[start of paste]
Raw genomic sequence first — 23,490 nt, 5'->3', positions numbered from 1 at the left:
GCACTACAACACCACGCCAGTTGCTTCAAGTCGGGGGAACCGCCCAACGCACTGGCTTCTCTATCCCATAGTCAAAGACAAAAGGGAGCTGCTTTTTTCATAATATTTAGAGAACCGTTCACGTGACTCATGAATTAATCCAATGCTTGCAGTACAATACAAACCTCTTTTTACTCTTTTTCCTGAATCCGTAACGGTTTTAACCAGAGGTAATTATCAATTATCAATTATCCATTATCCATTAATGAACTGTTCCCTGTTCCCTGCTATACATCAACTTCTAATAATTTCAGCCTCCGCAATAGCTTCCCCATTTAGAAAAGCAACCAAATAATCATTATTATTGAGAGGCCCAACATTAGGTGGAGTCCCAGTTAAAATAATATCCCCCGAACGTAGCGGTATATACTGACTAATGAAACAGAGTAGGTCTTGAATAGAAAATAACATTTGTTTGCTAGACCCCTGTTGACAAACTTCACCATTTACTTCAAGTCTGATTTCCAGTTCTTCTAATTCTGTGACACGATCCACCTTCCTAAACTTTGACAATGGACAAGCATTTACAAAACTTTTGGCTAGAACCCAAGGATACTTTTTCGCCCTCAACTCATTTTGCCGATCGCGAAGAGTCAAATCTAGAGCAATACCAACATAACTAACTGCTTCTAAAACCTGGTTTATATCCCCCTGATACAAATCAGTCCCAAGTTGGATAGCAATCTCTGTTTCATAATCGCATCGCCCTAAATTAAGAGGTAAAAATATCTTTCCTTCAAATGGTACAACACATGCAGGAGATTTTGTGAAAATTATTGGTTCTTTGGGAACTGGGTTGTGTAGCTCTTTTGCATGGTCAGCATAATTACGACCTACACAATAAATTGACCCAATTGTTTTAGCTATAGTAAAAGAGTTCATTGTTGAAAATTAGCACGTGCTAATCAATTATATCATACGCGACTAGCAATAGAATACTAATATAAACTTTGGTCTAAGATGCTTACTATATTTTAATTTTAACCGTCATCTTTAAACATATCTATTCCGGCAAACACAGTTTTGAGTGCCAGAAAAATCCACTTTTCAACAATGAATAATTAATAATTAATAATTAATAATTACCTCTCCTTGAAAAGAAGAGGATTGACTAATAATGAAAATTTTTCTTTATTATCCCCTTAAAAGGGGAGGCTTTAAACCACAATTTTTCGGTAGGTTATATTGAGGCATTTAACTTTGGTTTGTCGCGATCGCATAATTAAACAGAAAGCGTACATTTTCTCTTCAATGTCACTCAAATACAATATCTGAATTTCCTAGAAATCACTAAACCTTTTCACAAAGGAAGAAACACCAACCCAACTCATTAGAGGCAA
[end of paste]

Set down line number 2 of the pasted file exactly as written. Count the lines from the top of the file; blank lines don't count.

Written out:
GCACTACAACACCACGCCAGTTGCTTCAAGTCGGGGGAACCGCCCAACGCACTGGCTTCTCTATCCCATAGTCAAAGACAAAAGGGAGCTGCTTTTTTCATAATATTTAGAGAACCGTTCACGTGACTCATGAATTAATCCAATGCTTGCAGTACAATACAAACCTCTTTTTACTCTTTTTCCTGAATCCGTAACGGTTTTAACCAGAGGTAATTATCAATTATCAATTATCCATTATCCATTAATGAACTGTTCCCTGTTCCCTGCTATACATCAACTTCTAATAATTTCAGCCTCCGCAATAGCTTCCCCATTTAGAAAAGCAACCAAATAATCATTATTATTGAGAGGCCCAACATTAGGTGGAGTCCCAGTTAAAATAATATCCCCCGAACGTAGCGGTATATACTGACTAATGAAACAGAGTAGGTCTTGAATAGAAAATAACATTTGTTTGCTAGACCCCTGTTGACAAACTTCACCATTTACTTCAAGTCTGATTTCCAGTTCTTCTAATTCTGTGACACGATCCACCTTCCTAAACTTTGACAATGGACAAGCATTTACAAAACTTTTGGCTAGAACCCAAGGATACTTTTTCGCCCTCAACTCATTTTGCCGATCGCGAAGAGTCAAATCTAGAGCAATACCAACATAACTAACTGCTTCTAAAACCTGGTTTATATCCCCCTGATACAAATCAGTCCCAAGTTGGATAGCAATCTCTGTTTCATAATCGCATCGCCCTAAATTAAGAGGTAAAAATATCTTTCCTTCAAATGGTACAACACATGCAGGAGATTTTGTGAAAATTATTGGTTCTTTGGGAACTGGGTTGTGTAGCTCTTTTGCATGGTCAGCATAATTACGACCTACACAATAAATTGACCCAATTGTTTTAGCTATAGTAAAAGAGTTCATTGTTGAAAATTAGCACGTGCTAATCAATTATATCATACGCGACTAGCAATAGAATACTAATATAAACTTTGGTCTAAGATGCTTACTATATTTTAATTTTAACCGTCATCTTTAAACATATCTATTCCGGCAAACACAGTTTTGAGTGCCAGAAAAATCCACTTTTCAACAATGAATAATTAATAATTAATAATTAATAATTACCTCTCCTTGAAAAGAAGAGGATTGACTAATAATGAAAATTTTTCTTTATTATCCCCTTAAAAGGGGAGGCTTTAAACCACAATTTTTCGGTAGGTTATATTGAGGCATTTAACTTTGGTTTGTCGCGATCGCATAATTAAACAGAAAGCGTACATTTTCTCTTCAATGTCACTCAAATACAATATCTGAATTTCCTAGAAATCACTAAACCTTTTCACAAAGGAAGAAACACCAACCCAACTCATTAGAGGCAA